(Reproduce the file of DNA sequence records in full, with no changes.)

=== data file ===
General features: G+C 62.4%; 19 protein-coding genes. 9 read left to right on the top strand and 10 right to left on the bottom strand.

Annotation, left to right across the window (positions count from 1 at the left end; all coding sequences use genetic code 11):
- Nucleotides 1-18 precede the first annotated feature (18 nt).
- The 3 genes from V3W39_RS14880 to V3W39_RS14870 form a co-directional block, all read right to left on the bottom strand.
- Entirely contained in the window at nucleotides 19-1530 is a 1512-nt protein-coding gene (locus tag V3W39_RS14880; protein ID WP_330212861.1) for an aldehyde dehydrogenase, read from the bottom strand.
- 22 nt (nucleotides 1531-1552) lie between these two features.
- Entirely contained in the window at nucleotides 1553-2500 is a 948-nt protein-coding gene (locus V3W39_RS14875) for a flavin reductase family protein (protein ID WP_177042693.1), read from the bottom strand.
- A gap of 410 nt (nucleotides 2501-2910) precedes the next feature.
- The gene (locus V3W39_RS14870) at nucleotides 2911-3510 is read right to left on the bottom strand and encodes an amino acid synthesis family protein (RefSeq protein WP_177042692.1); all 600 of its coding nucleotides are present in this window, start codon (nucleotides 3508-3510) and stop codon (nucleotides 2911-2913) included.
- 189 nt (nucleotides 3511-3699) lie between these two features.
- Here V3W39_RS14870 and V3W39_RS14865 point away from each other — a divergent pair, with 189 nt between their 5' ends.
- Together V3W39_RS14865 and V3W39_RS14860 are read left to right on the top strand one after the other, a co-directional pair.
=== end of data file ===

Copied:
General features: G+C 62.4%; 19 protein-coding genes. 9 read left to right on the top strand and 10 right to left on the bottom strand.

Annotation, left to right across the window (positions count from 1 at the left end; all coding sequences use genetic code 11):
- Nucleotides 1-18 precede the first annotated feature (18 nt).
- The 3 genes from V3W39_RS14880 to V3W39_RS14870 form a co-directional block, all read right to left on the bottom strand.
- Entirely contained in the window at nucleotides 19-1530 is a 1512-nt protein-coding gene (locus tag V3W39_RS14880; protein ID WP_330212861.1) for an aldehyde dehydrogenase, read from the bottom strand.
- 22 nt (nucleotides 1531-1552) lie between these two features.
- Entirely contained in the window at nucleotides 1553-2500 is a 948-nt protein-coding gene (locus V3W39_RS14875) for a flavin reductase family protein (protein ID WP_177042693.1), read from the bottom strand.
- A gap of 410 nt (nucleotides 2501-2910) precedes the next feature.
- The gene (locus V3W39_RS14870) at nucleotides 2911-3510 is read right to left on the bottom strand and encodes an amino acid synthesis family protein (RefSeq protein WP_177042692.1); all 600 of its coding nucleotides are present in this window, start codon (nucleotides 3508-3510) and stop codon (nucleotides 2911-2913) included.
- 189 nt (nucleotides 3511-3699) lie between these two features.
- Here V3W39_RS14870 and V3W39_RS14865 point away from each other — a divergent pair, with 189 nt between their 5' ends.
- Together V3W39_RS14865 and V3W39_RS14860 are read left to right on the top strand one after the other, a co-directional pair.